I had taken this blog post down a few years ago because I was getting harassed by some random lampwork bead making slave-labor types. I was upset and thought "Screw this, I don't need this stress" so I took it down. I had contemplated on putting it back online for awhile. Last night an online comment on LE brought my husband and I to a discussion about how I should have never taken this post down. We talked about how eye beads have been around for a loooong time and there are different ways to make them, and no sole person can claim that the eye bead design is theirs. This person or people who were harassing me had temporarily won through intimidation. But no more! As mentioned below, this blog post was intended as a thank you to the lampwork and artist community. Thank you and I'm sorry. -Janel (P.S. I edited it and took out a bunch of annoying exclamation points.)
To start off I'd like to mention that this tut does not cover how to make your own millefiori/murrini canes, nor does it cover how to apply them. The reason being is there are tuts already out there that cover how to do these techniques. Some are free and some you have to pay for, none the less, look around online, you'll find them. I'd also like to say that at first I was going to sell this tut in my Etsy but after some thought I decided to share this with the world for free. This is my way of saying thank you to all of the lampworkers and artist who have shared their techniques and gifted me their tuts for free. With out their kindness and generosity I wouldn't have been able to make my eyeball beads.
Ok with all that said, let's begin.
This tut is geared for the experienced lampworker, please be safe whenever working with hot and/or sharp things. I know this is a given but I just had to get it out.
Things you need:
(The dental tool is used more for a smaller flattening surface by using the handle, it seems to give me a bit more control since I can see what's going on with the millefiori's. The marver is listed since most lampworkers would have this tool.)
Here's an example of my trusty dental pick in action.
Colors Needed - 104 coe
Oxblood (TAG, Trautman Art Glass)
Intense Black 1mm stringer (Effetre)
clear (a very clear,clear)
made with silver glass
(Really, you can use whatever size you want, just depends on how big or small you are making your beads!)
I recommend using Fossil since it is a somewhat stiffer light color and doesn't run as bad as other Ivory toned colors. The one I've been using is the Medium Fossil but the light and dark are just fine too! Also, Lace Agate is another color that is very similar to Fossil. The Oxblood is a wonderful color since it doesn't spread and web like most black colors do, this color also tends to make silver glass sing!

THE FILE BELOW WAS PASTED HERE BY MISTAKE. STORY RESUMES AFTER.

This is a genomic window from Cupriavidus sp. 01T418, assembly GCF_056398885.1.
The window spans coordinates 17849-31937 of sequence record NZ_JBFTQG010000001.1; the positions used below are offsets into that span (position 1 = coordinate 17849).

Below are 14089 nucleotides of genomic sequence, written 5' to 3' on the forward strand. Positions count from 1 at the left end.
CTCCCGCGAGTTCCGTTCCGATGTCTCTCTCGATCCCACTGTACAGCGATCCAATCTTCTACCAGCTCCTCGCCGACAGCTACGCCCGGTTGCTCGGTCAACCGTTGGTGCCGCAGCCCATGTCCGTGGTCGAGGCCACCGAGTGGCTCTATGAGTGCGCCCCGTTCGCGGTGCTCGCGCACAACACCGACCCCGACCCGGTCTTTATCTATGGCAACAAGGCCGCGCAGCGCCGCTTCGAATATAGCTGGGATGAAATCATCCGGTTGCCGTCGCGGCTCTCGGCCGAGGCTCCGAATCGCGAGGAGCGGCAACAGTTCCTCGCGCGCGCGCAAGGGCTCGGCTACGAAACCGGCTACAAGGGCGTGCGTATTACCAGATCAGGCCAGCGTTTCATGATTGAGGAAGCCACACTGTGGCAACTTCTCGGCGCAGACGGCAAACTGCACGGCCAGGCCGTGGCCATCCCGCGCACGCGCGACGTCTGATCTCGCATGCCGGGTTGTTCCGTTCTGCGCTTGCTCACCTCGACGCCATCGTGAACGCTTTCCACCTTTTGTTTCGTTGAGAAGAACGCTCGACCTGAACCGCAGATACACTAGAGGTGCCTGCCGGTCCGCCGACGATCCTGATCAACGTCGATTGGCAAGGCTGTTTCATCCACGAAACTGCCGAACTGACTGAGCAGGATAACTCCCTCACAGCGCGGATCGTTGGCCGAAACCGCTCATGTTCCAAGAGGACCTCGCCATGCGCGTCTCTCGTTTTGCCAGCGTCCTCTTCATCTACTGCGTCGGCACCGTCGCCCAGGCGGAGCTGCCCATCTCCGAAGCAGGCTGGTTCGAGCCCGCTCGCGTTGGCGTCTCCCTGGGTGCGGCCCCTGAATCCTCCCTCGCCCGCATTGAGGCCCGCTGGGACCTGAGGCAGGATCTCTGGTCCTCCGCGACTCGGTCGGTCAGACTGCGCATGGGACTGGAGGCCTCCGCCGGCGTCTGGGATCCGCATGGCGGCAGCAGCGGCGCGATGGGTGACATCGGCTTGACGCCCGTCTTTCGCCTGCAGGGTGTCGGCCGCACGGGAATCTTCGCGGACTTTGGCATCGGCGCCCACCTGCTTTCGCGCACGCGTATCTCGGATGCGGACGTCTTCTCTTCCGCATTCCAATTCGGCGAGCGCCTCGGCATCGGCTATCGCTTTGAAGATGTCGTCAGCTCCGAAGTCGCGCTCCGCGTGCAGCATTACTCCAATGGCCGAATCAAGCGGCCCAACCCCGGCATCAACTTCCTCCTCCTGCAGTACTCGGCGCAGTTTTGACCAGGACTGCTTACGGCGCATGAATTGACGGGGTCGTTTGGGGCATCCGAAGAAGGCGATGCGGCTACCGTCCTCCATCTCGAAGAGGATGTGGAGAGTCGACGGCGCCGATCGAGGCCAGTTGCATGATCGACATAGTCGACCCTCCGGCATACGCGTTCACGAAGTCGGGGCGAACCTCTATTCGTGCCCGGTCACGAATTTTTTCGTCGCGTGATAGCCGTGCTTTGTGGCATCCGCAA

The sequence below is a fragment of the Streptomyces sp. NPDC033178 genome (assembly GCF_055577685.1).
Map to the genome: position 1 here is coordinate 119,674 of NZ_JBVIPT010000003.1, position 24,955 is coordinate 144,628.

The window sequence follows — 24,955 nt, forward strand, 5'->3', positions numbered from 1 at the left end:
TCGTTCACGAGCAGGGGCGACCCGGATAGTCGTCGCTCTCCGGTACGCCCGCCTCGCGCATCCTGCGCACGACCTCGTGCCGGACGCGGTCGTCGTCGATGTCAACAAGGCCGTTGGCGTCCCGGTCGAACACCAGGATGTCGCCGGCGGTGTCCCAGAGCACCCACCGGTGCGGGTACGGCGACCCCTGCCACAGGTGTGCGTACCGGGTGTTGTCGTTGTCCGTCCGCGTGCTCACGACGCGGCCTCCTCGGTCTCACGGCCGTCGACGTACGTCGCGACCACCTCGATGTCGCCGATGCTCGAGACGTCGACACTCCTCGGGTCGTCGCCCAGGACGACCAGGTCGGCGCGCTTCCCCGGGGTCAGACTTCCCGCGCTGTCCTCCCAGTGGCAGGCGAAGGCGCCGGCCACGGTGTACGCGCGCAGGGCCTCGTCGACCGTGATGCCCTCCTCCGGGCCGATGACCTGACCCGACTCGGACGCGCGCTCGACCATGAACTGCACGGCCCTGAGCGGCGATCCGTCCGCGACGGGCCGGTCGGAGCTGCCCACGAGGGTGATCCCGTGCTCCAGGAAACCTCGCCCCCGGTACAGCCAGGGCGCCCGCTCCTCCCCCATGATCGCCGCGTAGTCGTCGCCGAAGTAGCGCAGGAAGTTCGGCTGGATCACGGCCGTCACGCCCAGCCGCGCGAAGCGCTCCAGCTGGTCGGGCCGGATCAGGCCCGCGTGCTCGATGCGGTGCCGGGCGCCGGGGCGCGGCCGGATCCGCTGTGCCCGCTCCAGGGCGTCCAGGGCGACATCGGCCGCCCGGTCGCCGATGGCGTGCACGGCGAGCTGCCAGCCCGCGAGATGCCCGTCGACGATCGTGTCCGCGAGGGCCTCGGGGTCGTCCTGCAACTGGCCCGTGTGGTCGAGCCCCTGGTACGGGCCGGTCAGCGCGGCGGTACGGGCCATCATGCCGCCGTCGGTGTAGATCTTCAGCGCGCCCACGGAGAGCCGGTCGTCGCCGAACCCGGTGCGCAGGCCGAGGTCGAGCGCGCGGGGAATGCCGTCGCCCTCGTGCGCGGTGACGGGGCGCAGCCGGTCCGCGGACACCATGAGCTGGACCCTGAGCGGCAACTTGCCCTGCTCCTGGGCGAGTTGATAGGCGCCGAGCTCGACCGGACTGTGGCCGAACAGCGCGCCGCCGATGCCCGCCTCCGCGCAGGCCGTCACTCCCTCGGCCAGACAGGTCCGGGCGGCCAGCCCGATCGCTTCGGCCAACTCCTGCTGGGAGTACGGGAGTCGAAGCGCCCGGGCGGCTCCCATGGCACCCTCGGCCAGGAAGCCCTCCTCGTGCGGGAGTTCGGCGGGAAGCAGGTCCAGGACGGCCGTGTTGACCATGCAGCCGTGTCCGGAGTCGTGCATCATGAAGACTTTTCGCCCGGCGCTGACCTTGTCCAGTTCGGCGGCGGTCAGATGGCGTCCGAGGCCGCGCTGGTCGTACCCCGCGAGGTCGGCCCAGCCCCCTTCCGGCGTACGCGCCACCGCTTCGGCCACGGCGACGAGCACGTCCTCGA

Before you start you bead make sure you have your mille's pre-heating on the hot plate.
1. Make a base bead of Fossil
2. Roll on marver to even and flatten
3. Add 3 dots of Oxblood, slowly melt in
(Here's where I start using the dental pick handle as a mini marver)
4. Flatten with dental tool handle
5. Slowly melt in dots almost all the way into base bead, may need to repeat step 4 a couple times
6.With tweezers add 1 pre-heated milli per oxblood dot
7.Melt mille till tips are rounded out
8.While mille is hot, plunge with tungsten pick, one mille at a time.
9. Melt mille until rounded out again and there is no dimple
10. Melt and flatten until mille's are almost melted into the base bead
Repeat steps 9 &10 a couple of times, this will also give you a better chance to bring all lines together in center of the mille's
11. Add 1 tiny dot of Intense Black onto the center of each mille, the tinier the better, intense black likes to spread so feel free to make your dots smaller than the ones shown in the next picture
12.Heat dot and flatten with dental tool, melt in but do not let Intense black spread too much before step 14
13. Reduce or strike, depending on what kind of silver glass you are using
14. Add big dots of clear on each mille, about the same amount of the oxblood, mille, and Intense Black together.
15. Melt clear and flatten, repeat many times
16. Melt bead until rounded or a desired shape. (You may like the results with the clear raised in bulbous fashion, it looks pretty cool.)
17. Flame anneal and pop into kiln!
Feel free to do whatever you would like with your eye beads. Sell them, gift them, or make jewelry with them, but please, please don't mass produce them by using slave labor!!!!
I hope your eye beads bring you smiles, laughter, joy and protection!
To see some more results, check out some eyeballs made by my friend and fellow Fire Diva, Holly!!! Click Here!